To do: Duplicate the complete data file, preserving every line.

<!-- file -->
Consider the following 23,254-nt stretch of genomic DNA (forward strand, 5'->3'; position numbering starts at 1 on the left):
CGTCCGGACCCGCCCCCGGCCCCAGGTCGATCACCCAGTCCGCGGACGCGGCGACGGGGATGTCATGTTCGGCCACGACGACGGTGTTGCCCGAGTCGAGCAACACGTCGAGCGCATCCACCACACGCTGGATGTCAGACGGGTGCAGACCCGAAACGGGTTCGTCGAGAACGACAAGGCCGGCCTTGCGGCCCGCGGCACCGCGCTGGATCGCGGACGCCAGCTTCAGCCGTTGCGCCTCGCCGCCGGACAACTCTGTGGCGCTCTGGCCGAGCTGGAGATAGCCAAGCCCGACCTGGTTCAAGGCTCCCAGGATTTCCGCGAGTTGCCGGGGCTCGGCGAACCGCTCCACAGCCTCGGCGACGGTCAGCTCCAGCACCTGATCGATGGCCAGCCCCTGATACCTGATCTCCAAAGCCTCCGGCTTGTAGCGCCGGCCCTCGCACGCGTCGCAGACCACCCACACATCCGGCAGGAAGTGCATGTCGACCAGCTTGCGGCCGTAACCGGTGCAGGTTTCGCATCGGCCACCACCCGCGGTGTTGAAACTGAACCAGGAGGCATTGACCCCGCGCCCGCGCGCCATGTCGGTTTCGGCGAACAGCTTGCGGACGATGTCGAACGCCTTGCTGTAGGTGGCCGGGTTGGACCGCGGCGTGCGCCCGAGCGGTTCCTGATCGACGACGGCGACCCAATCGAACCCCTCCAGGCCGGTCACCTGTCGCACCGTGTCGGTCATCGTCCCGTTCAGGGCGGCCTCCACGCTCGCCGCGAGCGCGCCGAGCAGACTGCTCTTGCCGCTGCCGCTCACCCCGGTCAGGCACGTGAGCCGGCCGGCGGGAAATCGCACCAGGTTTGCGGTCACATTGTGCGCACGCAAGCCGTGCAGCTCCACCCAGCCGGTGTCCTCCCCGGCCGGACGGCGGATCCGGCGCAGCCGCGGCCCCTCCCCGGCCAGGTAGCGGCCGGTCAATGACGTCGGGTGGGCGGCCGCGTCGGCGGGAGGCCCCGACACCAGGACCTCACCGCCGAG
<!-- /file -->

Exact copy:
Consider the following 23,254-nt stretch of genomic DNA (forward strand, 5'->3'; position numbering starts at 1 on the left):
CGTCCGGACCCGCCCCCGGCCCCAGGTCGATCACCCAGTCCGCGGACGCGGCGACGGGGATGTCATGTTCGGCCACGACGACGGTGTTGCCCGAGTCGAGCAACACGTCGAGCGCATCCACCACACGCTGGATGTCAGACGGGTGCAGACCCGAAACGGGTTCGTCGAGAACGACAAGGCCGGCCTTGCGGCCCGCGGCACCGCGCTGGATCGCGGACGCCAGCTTCAGCCGTTGCGCCTCGCCGCCGGACAACTCTGTGGCGCTCTGGCCGAGCTGGAGATAGCCAAGCCCGACCTGGTTCAAGGCTCCCAGGATTTCCGCGAGTTGCCGGGGCTCGGCGAACCGCTCCACAGCCTCGGCGACGGTCAGCTCCAGCACCTGATCGATGGCCAGCCCCTGATACCTGATCTCCAAAGCCTCCGGCTTGTAGCGCCGGCCCTCGCACGCGTCGCAGACCACCCACACATCCGGCAGGAAGTGCATGTCGACCAGCTTGCGGCCGTAACCGGTGCAGGTTTCGCATCGGCCACCACCCGCGGTGTTGAAACTGAACCAGGAGGCATTGACCCCGCGCCCGCGCGCCATGTCGGTTTCGGCGAACAGCTTGCGGACGATGTCGAACGCCTTGCTGTAGGTGGCCGGGTTGGACCGCGGCGTGCGCCCGAGCGGTTCCTGATCGACGACGGCGACCCAATCGAACCCCTCCAGGCCGGTCACCTGTCGCACCGTGTCGGTCATCGTCCCGTTCAGGGCGGCCTCCACGCTCGCCGCGAGCGCGCCGAGCAGACTGCTCTTGCCGCTGCCGCTCACCCCGGTCAGGCACGTGAGCCGGCCGGCGGGAAATCGCACCAGGTTTGCGGTCACATTGTGCGCACGCAAGCCGTGCAGCTCCACCCAGCCGGTGTCCTCCCCGGCCGGACGGCGGATCCGGCGCAGCCGCGGCCCCTCCCCGGCCAGGTAGCGGCCGGTCAATGACGTCGGGTGGGCGGCCGCGTCGGCGGGAGGCCCCGACACCAGGACCTCACCGCCGAG